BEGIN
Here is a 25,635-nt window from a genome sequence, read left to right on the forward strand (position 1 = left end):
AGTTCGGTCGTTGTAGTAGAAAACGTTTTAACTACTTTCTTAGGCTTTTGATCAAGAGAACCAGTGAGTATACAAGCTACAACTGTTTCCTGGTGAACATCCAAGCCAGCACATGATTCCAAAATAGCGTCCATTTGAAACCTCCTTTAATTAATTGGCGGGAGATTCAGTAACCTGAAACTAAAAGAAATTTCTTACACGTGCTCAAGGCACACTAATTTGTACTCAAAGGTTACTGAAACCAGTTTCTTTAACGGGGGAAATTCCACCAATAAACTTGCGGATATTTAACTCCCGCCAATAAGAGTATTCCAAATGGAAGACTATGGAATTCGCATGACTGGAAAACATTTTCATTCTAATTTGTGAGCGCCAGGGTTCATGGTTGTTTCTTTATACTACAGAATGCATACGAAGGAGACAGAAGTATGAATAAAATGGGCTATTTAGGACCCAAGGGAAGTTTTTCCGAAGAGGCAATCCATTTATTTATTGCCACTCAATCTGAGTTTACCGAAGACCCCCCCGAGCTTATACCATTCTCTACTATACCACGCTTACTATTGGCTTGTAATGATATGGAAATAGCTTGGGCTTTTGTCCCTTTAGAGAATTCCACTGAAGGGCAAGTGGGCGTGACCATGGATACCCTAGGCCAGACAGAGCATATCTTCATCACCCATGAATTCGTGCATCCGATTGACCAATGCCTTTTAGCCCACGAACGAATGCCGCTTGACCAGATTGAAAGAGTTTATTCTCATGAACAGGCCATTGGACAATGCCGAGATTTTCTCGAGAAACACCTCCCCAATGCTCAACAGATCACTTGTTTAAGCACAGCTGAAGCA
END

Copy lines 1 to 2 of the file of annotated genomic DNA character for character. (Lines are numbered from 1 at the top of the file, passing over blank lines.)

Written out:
Here is a 25,635-nt window from a genome sequence, read left to right on the forward strand (position 1 = left end):
AGTTCGGTCGTTGTAGTAGAAAACGTTTTAACTACTTTCTTAGGCTTTTGATCAAGAGAACCAGTGAGTATACAAGCTACAACTGTTTCCTGGTGAACATCCAAGCCAGCACATGATTCCAAAATAGCGTCCATTTGAAACCTCCTTTAATTAATTGGCGGGAGATTCAGTAACCTGAAACTAAAAGAAATTTCTTACACGTGCTCAAGGCACACTAATTTGTACTCAAAGGTTACTGAAACCAGTTTCTTTAACGGGGGAAATTCCACCAATAAACTTGCGGATATTTAACTCCCGCCAATAAGAGTATTCCAAATGGAAGACTATGGAATTCGCATGACTGGAAAACATTTTCATTCTAATTTGTGAGCGCCAGGGTTCATGGTTGTTTCTTTATACTACAGAATGCATACGAAGGAGACAGAAGTATGAATAAAATGGGCTATTTAGGACCCAAGGGAAGTTTTTCCGAAGAGGCAATCCATTTATTTATTGCCACTCAATCTGAGTTTACCGAAGACCCCCCCGAGCTTATACCATTCTCTACTATACCACGCTTACTATTGGCTTGTAATGATATGGAAATAGCTTGGGCTTTTGTCCCTTTAGAGAATTCCACTGAAGGGCAAGTGGGCGTGACCATGGATACCCTAGGCCAGACAGAGCATATCTTCATCACCCATGAATTCGTGCATCCGATTGACCAATGCCTTTTAGCCCACGAACGAATGCCGCTTGACCAGATTGAAAGAGTTTATTCTCATGAACAGGCCATTGGACAATGCCGAGATTTTCTCGAGAAACACCTCCCCAATGCTCAACAGATCACTTGTTTAAGCACAGCTGAAGCA